Sunday 29 May 2016
Porth Joke to Perranporth
Gerry and Gail’s house, St Agnes
The fog had settled in overnight and so I could hardly see anything as I packed away my tent. Despite greeting people, nobody wanted to speak to me on the campsite. It was holiday time and it seemed everyone was too busy with their own holidays to bother engaging in a conversation. So I left quietly and headed back down the track to the beach.
Visibility was only about 50m as I walked over Kelsey ahead and down onto Holywell Beach. Fortunately, even though I couldn’t see anything, my memory served me well about the beaches on this walk so I always knew where I was.
There were plenty of families arriving on the beach and children playing in the stream and on the enormous dunes. There were no longer any stepping stones across the stream though. But apart from that nothing had changed in 25 years; the same 2 stores in the village were still selling beach toys and there was nothing else except the pub by the beach. Time seemed to have stood still at Holywell Bay.
There was nothing going on at Penhale Army Training Camp as I walked around Penhale Point and then Liggar Point to Perran Beach. I couldn’t see the beach through the fog but I could hear the sea.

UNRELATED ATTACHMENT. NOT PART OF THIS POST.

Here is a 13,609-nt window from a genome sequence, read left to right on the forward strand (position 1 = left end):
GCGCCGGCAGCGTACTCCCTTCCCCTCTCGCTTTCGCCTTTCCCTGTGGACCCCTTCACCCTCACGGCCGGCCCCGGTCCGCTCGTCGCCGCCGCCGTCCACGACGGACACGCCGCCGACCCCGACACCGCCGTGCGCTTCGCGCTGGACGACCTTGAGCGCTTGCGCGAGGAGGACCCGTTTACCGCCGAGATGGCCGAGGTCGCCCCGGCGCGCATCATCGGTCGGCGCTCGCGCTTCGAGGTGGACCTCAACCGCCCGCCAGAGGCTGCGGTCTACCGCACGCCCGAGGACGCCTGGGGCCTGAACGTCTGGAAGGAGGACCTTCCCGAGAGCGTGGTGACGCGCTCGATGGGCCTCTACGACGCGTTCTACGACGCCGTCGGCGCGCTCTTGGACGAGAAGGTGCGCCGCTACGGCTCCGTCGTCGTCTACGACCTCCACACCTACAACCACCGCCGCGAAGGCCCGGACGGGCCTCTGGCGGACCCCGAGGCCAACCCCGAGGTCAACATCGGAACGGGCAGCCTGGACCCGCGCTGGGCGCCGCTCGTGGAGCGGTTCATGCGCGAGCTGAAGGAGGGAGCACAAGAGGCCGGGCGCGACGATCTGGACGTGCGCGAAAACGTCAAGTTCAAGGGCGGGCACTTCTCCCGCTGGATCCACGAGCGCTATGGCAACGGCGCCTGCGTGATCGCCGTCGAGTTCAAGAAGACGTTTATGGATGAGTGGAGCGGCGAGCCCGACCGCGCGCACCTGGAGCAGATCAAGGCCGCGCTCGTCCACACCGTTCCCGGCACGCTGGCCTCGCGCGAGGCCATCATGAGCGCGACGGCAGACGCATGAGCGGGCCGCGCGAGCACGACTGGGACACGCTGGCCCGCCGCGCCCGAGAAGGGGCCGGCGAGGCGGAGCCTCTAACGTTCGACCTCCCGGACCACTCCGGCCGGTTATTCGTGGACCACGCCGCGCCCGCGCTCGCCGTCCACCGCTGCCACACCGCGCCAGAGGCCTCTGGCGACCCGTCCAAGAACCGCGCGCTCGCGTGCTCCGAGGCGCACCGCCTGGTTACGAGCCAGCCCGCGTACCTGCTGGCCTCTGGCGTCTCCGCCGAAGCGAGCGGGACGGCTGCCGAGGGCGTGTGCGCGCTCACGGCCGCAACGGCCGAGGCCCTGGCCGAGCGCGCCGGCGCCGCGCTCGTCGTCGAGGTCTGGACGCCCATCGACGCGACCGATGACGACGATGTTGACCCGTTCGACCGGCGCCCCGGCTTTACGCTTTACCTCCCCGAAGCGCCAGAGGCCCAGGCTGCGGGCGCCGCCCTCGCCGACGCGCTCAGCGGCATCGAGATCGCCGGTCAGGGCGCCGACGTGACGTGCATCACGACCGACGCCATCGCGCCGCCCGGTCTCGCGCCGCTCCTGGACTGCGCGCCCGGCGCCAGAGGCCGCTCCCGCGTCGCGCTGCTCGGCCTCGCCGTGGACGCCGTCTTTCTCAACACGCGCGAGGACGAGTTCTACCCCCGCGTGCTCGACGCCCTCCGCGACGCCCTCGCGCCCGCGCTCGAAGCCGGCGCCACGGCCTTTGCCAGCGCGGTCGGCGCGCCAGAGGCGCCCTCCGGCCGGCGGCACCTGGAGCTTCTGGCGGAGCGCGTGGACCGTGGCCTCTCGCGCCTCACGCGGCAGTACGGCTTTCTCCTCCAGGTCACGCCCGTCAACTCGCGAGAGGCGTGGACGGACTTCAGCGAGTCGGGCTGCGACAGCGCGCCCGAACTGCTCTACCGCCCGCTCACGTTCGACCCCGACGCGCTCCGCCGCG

Penhale Sands dune systems stretch a long way and originated over 5000 years ago. They have been variously used for mining, agriculture, religious worship, military training and recreation. Somewhere in there, buried under a dune, is St Piran’s Oratory.
I walked along the Northern half of the beach, then had to ascend the cliff into the dunes again, before dropping back down onto the main section of beach near Perranporth.
Through the gloom loomed a very large stage on the beach, all set for “tunes in the dunes”. The old playpark with trampolines etc was still there and I carried on towards Chapel Rock. The tide was going out and so the tidal pool at Chapel Rock was accessible but I didn’t go in it – I could barely see the rock!
Despite the fog, Perranporth Beach was packed with people and windbreaks. I weaves through them all to the car park and the town. Gerry and Gail had driven over from St Agnes to collect me so I was saved from competing with all the people to get along the high street.
It was lovely to see family friends, Gerry and Gail, after so many years. They took me to The Miner’s Arms at Mithian, an old haunt of my parents and we had an excellent Sunday Lunch. Then I was able to relax at their home for the afternoon and Gail kindly did all my washing.